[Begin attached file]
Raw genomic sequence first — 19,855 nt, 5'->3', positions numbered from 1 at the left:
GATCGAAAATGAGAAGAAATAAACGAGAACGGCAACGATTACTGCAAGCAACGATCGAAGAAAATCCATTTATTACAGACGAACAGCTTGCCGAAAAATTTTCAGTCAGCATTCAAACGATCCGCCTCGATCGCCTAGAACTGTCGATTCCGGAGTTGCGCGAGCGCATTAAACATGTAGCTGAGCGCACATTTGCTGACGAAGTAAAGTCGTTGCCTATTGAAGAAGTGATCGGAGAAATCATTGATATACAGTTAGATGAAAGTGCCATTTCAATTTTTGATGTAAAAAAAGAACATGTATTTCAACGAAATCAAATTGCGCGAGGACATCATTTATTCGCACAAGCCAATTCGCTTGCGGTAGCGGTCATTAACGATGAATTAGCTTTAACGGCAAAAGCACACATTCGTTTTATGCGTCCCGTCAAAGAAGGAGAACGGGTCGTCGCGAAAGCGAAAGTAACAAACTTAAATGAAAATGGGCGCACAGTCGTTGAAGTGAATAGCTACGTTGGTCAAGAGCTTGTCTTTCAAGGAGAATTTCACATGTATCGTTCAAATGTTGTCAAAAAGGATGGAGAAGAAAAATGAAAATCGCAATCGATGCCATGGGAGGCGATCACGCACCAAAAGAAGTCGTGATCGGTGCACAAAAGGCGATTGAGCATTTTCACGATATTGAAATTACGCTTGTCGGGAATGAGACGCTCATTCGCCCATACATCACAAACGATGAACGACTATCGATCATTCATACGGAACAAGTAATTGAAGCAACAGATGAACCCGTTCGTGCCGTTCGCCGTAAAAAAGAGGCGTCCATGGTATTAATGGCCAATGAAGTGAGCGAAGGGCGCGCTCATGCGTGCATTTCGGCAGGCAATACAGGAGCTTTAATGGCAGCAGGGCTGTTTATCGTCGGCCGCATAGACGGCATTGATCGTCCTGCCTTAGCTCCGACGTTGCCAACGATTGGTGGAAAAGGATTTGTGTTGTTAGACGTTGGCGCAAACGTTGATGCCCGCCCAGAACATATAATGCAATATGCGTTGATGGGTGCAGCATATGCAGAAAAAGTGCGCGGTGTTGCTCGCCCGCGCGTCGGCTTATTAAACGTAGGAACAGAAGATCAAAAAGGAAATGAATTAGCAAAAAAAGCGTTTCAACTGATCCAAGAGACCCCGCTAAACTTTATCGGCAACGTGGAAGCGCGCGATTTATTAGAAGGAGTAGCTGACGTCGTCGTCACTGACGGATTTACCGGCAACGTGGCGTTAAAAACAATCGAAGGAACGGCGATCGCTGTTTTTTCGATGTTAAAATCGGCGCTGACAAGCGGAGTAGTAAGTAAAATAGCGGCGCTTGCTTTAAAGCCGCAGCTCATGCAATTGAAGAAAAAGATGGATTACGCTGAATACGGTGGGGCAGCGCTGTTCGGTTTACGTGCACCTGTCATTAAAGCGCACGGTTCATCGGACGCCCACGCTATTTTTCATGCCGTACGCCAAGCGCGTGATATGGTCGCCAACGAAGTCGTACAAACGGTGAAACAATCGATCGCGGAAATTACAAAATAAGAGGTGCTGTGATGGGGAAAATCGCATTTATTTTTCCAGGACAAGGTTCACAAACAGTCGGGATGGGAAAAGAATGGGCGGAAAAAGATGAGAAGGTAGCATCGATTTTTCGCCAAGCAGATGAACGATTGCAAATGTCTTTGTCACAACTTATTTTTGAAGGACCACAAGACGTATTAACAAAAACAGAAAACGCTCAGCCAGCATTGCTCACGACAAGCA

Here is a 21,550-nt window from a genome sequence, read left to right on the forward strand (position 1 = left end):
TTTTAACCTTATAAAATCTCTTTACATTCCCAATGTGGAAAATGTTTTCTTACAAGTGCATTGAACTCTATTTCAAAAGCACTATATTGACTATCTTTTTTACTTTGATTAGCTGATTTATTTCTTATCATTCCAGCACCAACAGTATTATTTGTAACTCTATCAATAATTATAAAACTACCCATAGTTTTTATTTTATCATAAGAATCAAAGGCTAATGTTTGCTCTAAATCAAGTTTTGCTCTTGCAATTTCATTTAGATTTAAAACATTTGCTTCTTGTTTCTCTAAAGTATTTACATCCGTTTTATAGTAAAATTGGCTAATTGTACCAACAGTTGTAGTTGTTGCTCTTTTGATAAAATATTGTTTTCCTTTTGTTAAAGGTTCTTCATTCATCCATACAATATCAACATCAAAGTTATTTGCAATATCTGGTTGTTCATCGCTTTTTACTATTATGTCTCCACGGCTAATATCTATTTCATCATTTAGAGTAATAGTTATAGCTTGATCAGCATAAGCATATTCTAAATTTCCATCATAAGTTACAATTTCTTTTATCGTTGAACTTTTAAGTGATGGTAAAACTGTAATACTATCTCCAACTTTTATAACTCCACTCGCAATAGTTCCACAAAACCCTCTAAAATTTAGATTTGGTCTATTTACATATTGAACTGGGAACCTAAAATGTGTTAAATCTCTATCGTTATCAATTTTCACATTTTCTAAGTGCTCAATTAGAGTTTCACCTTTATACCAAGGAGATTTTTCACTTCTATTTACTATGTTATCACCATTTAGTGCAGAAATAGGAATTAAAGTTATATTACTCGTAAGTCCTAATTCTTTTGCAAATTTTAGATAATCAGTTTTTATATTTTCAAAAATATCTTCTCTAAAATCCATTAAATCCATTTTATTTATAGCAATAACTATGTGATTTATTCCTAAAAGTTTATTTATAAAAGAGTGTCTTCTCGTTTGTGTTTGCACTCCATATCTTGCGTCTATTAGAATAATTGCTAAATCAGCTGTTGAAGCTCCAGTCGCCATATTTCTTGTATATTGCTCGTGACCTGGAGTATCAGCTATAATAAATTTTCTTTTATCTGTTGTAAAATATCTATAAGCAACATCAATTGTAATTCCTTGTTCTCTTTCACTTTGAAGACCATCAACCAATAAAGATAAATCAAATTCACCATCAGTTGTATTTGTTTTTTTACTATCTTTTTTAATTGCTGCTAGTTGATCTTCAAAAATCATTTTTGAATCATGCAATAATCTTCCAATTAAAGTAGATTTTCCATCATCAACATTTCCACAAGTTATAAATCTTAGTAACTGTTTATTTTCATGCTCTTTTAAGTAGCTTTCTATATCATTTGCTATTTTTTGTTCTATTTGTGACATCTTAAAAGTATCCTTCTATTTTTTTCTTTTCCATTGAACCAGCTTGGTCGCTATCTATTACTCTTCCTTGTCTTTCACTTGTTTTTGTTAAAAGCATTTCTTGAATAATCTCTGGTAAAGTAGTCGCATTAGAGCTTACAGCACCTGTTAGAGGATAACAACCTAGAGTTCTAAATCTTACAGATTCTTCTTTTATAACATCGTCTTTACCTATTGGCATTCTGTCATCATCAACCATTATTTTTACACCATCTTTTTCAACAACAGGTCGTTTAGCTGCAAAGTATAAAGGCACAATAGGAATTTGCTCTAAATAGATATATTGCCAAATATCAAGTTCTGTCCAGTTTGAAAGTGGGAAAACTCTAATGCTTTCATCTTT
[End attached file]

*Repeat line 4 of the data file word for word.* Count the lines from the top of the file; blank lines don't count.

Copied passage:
TTTTAACCTTATAAAATCTCTTTACATTCCCAATGTGGAAAATGTTTTCTTACAAGTGCATTGAACTCTATTTCAAAAGCACTATATTGACTATCTTTTTTACTTTGATTAGCTGATTTATTTCTTATCATTCCAGCACCAACAGTATTATTTGTAACTCTATCAATAATTATAAAACTACCCATAGTTTTTATTTTATCATAAGAATCAAAGGCTAATGTTTGCTCTAAATCAAGTTTTGCTCTTGCAATTTCATTTAGATTTAAAACATTTGCTTCTTGTTTCTCTAAAGTATTTACATCCGTTTTATAGTAAAATTGGCTAATTGTACCAACAGTTGTAGTTGTTGCTCTTTTGATAAAATATTGTTTTCCTTTTGTTAAAGGTTCTTCATTCATCCATACAATATCAACATCAAAGTTATTTGCAATATCTGGTTGTTCATCGCTTTTTACTATTATGTCTCCACGGCTAATATCTATTTCATCATTTAGAGTAATAGTTATAGCTTGATCAGCATAAGCATATTCTAAATTTCCATCATAAGTTACAATTTCTTTTATCGTTGAACTTTTAAGTGATGGTAAAACTGTAATACTATCTCCAACTTTTATAACTCCACTCGCAATAGTTCCACAAAACCCTCTAAAATTTAGATTTGGTCTATTTACATATTGAACTGGGAACCTAAAATGTGTTAAATCTCTATCGTTATCAATTTTCACATTTTCTAAGTGCTCAATTAGAGTTTCACCTTTATACCAAGGAGATTTTTCACTTCTATTTACTATGTTATCACCATTTAGTGCAGAAATAGGAATTAAAGTTATATTACTCGTAAGTCCTAATTCTTTTGCAAATTTTAGATAATCAGTTTTTATATTTTCAAAAATATCTTCTCTAAAATCCATTAAATCCATTTTATTTATAGCAATAACTATGTGATTTATTCCTAAAAGTTTATTTATAAAAGAGTGTCTTCTCGTTTGTGTTTGCACTCCATATCTTGCGTCTATTAGAATAATTGCTAAATCAGCTGTTGAAGCTCCAGTCGCCATATTTCTTGTATATTGCTCGTGACCTGGAGTATCAGCTATAATAAATTTTCTTTTATCTGTTGTAAAATATCTATAAGCAACATCAATTGTAATTCCTTGTTCTCTTTCACTTTGAAGACCATCAACCAATAAAGATAAATCAAATTCACCATCAGTTGTATTTGTTTTTTTACTATCTTTTTTAATTGCTGCTAGTTGATCTTCAAAAATCATTTTTGAATCATGCAATAATCTTCCAATTAAAGTAGATTTTCCATCATCAACATTTCCACAAGTTATAAATCTTAGTAACTGTTTATTTTCATGCTCTTTTAAGTAGCTTTCTATATCATTTGCTATTTTTTGTTCTATTTGTGACATCTTAAAAGTATCCTTCTATTTTTTTCTTTTCCATTGAACCAGCTTGGTCGCTATCTATTACTCTTCCTTGTCTTTCACTTGTTTTTGTTAAAAGCATTTCTTGAATAATCTCTGGTAAAGTAGTCGCATTAGAGCTTACAGCACCTGTTAGAGGATAACAACCTAGAGTTCTAAATCTTACAGATTCTTCTTTTATAACATCGTCTTTACCTATTGGCATTCTGTCATCATCAACCATTATTTTTACACCATCTTTTTCAACAACAGGTCGTTTAGCTGCAAAGTATAAAGGCACAATAGGAATTTGCTCTAAATAGATATATTGCCAAATATCAAGTTCTGTCCAGTTTGAAAGTGGGAAAACTCTAATGCTTTCATCTTT